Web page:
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Spatiotemporal memories in honey bees: microarray analysis of time-trained foragers

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Title: Spatiotemporal memories in honey bees: microarray analysis of time-trained foragers
Author(s): Naeger, Nicholas L.
Advisor(s): Robinson, Gene E.
Department / Program: Entomology
Discipline: Entomology
Degree Granting Institution: University of Illinois at Urbana-Champaign
Degree: M.S.
Genre: Thesis
Subject(s): Honey bee Apis mellifera microarray appetitive behavior spatiotemporal memories circadian
Abstract: Honey bees feed on flowers, many of which produce nectar during certain restricted, but consistent, time windows in the day. Previous research has shown that honey bees have the ability to form distinct spatiotemporal memories that allow them to return repeatedly to different attractive food sources at different times of day. As a first step toward understanding the molecular basis of this striking flower fidelity, this study was designed to determine whether distinct spatiotemporal memories of a food source are associated with distinct patterns of gene expression in the brain. Different groups of foragers from the same colony were trained to collect sucrose solution from an artificial feeder at one of two different times of day, one in the morning and the other in the afternoon. Bees from both training groups were collected at both training times, thus yielding a set of bees that was undergoing stereotypical food anticipatory behavior and another set that was inactive for each collection. Microarray analysis revealed that hundreds of genes were differentially expressed in the brain based on either time of day or activity state. A subset of these genes showed unique patterns of expression for each of the spatiotemporal foraging memories. Surprisingly, some of the genes involved in the regulation of circadian rhythms, such as period and cryptochrome, appear to change in expression with activity state rather than time of day. Overall, these results indicate that distinct spatiotemporal foraging memories in honey bees are associated with distinct neurogenomic states involving genes that regulate temporal activity and genes associated with appetitive behavior.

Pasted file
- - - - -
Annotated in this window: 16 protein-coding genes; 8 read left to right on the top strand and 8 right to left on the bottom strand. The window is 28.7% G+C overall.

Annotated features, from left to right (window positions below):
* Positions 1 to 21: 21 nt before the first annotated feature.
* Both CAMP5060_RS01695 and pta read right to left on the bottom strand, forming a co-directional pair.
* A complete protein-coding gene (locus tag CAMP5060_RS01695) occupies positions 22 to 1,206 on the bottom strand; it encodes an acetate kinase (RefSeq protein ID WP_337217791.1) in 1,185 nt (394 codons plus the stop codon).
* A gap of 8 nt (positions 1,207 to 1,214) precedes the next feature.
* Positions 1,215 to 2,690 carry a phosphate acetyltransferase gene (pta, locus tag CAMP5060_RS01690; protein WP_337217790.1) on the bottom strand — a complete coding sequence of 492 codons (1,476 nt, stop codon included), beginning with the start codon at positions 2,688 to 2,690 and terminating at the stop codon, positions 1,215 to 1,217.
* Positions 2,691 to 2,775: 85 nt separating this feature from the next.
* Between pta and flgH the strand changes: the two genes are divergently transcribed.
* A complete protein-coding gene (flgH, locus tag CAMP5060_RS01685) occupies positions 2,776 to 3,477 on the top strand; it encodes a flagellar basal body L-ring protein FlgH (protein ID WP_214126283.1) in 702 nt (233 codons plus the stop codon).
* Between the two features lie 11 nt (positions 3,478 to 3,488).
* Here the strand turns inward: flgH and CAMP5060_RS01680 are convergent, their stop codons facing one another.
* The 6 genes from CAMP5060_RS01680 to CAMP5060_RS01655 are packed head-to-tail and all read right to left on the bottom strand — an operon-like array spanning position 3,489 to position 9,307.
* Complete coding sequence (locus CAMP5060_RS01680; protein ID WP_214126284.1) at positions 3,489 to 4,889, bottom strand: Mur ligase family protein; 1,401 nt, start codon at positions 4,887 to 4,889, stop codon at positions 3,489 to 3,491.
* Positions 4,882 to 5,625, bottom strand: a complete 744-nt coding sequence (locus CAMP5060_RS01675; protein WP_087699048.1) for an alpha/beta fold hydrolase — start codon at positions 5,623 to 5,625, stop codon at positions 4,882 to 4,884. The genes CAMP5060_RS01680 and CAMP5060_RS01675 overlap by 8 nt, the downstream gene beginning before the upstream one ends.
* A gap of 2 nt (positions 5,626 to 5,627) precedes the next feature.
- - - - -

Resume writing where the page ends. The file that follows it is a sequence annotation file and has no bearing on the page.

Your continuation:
Issue Date: 2010-08-20
URI: http://hdl.handle.net/2142/16789
Rights Information: Copyright 2010 Nicholas L. Naeger
Date Available in IDEALS: 2010-08-20
Date Deposited: 2010-08
 

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